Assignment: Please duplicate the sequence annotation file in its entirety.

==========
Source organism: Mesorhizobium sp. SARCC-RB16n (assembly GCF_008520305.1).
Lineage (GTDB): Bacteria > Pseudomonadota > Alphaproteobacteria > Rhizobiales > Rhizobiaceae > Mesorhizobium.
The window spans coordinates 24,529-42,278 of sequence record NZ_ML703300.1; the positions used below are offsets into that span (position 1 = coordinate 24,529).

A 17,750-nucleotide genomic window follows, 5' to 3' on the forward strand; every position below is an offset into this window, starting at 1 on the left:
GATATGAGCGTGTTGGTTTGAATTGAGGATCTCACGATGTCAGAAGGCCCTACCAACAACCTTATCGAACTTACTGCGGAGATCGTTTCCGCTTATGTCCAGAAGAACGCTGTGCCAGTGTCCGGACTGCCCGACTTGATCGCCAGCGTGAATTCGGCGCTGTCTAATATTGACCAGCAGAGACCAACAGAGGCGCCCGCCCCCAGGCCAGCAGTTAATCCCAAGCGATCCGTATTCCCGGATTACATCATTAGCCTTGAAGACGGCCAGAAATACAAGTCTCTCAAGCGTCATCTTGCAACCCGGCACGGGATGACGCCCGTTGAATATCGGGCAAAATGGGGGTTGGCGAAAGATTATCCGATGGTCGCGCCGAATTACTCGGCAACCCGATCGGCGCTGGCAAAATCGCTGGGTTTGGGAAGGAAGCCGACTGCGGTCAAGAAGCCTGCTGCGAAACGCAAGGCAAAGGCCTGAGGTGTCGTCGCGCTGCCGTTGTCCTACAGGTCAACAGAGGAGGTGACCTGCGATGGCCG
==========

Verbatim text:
Source organism: Mesorhizobium sp. SARCC-RB16n (assembly GCF_008520305.1).
Lineage (GTDB): Bacteria > Pseudomonadota > Alphaproteobacteria > Rhizobiales > Rhizobiaceae > Mesorhizobium.
The window spans coordinates 24,529-42,278 of sequence record NZ_ML703300.1; the positions used below are offsets into that span (position 1 = coordinate 24,529).

A 17,750-nucleotide genomic window follows, 5' to 3' on the forward strand; every position below is an offset into this window, starting at 1 on the left:
GATATGAGCGTGTTGGTTTGAATTGAGGATCTCACGATGTCAGAAGGCCCTACCAACAACCTTATCGAACTTACTGCGGAGATCGTTTCCGCTTATGTCCAGAAGAACGCTGTGCCAGTGTCCGGACTGCCCGACTTGATCGCCAGCGTGAATTCGGCGCTGTCTAATATTGACCAGCAGAGACCAACAGAGGCGCCCGCCCCCAGGCCAGCAGTTAATCCCAAGCGATCCGTATTCCCGGATTACATCATTAGCCTTGAAGACGGCCAGAAATACAAGTCTCTCAAGCGTCATCTTGCAACCCGGCACGGGATGACGCCCGTTGAATATCGGGCAAAATGGGGGTTGGCGAAAGATTATCCGATGGTCGCGCCGAATTACTCGGCAACCCGATCGGCGCTGGCAAAATCGCTGGGTTTGGGAAGGAAGCCGACTGCGGTCAAGAAGCCTGCTGCGAAACGCAAGGCAAAGGCCTGAGGTGTCGTCGCGCTGCCGTTGTCCTACAGGTCAACAGAGGAGGTGACCTGCGATGGCCG